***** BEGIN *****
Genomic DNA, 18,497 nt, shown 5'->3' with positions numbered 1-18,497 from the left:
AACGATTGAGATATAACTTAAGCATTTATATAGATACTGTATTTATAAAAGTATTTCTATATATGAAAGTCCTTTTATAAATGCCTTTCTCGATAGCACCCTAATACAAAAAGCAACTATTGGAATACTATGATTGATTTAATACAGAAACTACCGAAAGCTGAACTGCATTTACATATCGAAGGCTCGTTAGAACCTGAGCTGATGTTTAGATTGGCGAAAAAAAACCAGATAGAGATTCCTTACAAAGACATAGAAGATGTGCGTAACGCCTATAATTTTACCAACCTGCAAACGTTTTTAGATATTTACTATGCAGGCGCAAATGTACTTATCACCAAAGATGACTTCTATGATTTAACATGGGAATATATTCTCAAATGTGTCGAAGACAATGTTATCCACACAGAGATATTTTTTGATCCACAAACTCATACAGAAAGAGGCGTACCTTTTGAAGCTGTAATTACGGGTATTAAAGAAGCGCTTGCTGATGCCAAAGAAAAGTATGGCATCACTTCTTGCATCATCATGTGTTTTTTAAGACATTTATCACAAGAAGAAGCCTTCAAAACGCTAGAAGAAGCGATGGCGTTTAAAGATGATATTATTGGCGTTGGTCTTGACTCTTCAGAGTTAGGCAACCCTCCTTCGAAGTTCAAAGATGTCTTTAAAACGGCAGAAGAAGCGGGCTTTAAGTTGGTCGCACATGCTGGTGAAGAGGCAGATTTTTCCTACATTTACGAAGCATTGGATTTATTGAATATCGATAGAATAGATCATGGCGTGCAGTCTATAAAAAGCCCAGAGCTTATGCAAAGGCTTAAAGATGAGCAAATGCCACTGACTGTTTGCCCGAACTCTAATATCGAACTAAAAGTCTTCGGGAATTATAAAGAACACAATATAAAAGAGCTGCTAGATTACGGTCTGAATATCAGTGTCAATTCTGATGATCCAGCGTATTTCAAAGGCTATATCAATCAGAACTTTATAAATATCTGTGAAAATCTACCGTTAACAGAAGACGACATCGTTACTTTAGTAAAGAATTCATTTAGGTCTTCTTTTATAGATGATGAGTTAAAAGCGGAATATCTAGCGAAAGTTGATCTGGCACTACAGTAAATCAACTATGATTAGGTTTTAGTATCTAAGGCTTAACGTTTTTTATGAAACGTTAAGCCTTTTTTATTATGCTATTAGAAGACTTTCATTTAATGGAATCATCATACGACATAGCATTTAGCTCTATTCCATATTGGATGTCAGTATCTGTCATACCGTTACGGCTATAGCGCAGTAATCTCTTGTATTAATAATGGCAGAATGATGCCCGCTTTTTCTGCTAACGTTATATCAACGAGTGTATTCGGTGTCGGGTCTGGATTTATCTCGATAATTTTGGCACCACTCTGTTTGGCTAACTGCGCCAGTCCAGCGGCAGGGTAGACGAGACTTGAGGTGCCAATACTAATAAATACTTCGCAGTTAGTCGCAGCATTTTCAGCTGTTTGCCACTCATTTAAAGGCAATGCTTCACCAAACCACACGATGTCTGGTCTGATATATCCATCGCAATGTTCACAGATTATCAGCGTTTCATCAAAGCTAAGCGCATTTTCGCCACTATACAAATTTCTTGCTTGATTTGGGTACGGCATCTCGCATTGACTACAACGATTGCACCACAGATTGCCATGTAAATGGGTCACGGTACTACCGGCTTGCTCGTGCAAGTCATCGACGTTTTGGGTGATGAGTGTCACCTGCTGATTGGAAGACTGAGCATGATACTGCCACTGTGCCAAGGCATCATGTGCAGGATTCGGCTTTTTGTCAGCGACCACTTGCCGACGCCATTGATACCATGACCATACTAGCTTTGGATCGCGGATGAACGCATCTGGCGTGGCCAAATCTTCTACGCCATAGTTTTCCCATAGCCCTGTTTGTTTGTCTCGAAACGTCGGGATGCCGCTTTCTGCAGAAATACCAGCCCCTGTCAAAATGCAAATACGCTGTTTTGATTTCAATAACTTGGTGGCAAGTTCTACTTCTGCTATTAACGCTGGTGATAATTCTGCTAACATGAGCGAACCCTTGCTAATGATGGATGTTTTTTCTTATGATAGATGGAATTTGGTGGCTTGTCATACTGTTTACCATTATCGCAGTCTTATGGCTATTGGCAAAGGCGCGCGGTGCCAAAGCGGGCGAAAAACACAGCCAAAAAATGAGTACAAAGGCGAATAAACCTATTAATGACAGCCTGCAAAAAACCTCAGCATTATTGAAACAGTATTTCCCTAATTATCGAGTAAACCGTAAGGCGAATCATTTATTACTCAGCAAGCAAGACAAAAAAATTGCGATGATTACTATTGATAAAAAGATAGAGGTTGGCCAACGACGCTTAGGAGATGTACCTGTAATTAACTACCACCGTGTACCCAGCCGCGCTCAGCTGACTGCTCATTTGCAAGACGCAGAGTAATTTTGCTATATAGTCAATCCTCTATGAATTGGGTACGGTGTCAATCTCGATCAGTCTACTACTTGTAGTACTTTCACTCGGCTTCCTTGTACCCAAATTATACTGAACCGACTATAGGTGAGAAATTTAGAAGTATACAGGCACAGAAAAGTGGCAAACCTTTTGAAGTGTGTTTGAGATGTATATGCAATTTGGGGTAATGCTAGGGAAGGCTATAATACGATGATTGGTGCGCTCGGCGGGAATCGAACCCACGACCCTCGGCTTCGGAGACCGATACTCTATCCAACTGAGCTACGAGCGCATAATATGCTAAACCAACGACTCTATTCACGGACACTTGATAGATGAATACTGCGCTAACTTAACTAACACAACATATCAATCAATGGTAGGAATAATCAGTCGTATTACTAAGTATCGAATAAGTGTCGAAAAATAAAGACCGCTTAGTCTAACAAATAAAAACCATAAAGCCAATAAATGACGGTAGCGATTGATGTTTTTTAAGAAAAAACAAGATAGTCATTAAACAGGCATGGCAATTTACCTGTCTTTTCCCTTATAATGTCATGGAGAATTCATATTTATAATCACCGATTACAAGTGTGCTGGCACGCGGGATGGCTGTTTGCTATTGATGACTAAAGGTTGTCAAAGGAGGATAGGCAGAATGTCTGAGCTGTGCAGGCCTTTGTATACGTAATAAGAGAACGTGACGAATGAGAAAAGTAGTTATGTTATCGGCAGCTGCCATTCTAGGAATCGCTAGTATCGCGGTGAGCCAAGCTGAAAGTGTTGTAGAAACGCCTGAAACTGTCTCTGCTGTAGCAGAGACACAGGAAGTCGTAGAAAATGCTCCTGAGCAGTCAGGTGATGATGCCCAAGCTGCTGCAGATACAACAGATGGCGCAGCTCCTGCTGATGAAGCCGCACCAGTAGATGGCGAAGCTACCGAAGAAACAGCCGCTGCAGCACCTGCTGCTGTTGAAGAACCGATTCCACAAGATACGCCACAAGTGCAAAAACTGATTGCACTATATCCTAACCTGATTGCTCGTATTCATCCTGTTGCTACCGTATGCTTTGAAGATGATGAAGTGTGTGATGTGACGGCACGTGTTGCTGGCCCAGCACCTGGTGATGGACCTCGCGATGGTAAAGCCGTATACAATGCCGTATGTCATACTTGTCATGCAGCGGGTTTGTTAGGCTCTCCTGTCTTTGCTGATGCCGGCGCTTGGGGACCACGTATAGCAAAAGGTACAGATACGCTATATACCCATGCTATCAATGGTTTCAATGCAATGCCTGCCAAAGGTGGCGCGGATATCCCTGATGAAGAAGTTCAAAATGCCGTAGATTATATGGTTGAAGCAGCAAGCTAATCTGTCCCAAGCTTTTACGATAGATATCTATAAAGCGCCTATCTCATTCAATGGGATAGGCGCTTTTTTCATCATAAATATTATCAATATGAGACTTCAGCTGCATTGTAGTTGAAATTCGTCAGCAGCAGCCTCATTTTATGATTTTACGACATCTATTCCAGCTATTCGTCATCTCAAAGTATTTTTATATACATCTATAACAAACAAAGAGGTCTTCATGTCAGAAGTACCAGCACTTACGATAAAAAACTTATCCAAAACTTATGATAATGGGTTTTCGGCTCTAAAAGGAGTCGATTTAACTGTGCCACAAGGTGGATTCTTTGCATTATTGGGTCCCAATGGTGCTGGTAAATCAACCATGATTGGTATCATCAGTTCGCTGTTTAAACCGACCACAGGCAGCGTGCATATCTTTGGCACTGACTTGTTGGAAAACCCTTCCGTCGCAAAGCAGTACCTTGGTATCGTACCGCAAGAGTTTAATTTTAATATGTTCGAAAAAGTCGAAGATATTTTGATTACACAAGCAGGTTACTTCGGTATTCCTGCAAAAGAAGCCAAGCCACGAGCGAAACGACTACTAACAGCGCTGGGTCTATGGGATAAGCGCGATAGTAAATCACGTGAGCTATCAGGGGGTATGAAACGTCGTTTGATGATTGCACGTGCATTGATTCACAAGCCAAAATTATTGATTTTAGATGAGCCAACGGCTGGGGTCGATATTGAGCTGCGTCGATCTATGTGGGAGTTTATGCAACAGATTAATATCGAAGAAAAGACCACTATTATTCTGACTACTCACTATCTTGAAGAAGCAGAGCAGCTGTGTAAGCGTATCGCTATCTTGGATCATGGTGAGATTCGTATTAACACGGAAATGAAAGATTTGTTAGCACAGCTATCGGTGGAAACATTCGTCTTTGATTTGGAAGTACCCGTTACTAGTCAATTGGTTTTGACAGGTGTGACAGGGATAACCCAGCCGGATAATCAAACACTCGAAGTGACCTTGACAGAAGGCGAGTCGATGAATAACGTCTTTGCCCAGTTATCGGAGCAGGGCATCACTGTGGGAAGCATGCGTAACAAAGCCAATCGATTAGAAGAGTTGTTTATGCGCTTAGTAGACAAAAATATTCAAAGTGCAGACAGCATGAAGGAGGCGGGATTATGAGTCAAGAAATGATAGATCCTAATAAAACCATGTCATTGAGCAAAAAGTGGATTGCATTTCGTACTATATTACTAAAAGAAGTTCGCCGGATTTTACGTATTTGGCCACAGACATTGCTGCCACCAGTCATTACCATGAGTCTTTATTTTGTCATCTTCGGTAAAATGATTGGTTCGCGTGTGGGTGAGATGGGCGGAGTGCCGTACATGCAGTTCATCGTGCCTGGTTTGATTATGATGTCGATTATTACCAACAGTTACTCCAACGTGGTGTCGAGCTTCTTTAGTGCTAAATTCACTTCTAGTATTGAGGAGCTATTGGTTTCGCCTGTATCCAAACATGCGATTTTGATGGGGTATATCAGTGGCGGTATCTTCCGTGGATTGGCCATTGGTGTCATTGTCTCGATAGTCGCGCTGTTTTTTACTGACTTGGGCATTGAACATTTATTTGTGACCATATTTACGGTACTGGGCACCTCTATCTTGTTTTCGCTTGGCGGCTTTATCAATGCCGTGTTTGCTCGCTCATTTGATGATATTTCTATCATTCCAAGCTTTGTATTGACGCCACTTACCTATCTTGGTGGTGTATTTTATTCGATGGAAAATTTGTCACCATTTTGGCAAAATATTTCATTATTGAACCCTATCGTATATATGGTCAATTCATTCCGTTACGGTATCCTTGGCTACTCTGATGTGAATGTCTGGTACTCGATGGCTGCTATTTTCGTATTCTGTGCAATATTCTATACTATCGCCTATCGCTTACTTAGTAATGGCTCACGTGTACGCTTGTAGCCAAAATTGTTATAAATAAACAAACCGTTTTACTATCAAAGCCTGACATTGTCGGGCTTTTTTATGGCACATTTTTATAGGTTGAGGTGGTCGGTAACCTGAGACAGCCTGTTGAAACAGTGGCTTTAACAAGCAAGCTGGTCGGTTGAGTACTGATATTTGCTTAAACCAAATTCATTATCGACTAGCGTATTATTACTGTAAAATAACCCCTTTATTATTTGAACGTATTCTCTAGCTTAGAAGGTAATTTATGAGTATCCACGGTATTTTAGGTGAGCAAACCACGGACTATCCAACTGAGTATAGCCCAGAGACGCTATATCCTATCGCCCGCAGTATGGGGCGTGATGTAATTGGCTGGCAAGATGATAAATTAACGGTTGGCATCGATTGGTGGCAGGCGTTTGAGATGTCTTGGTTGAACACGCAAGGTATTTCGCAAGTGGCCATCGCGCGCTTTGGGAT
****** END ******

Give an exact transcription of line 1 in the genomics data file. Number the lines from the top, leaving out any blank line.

Genomic DNA, 18,497 nt, shown 5'->3' with positions numbered 1-18,497 from the left: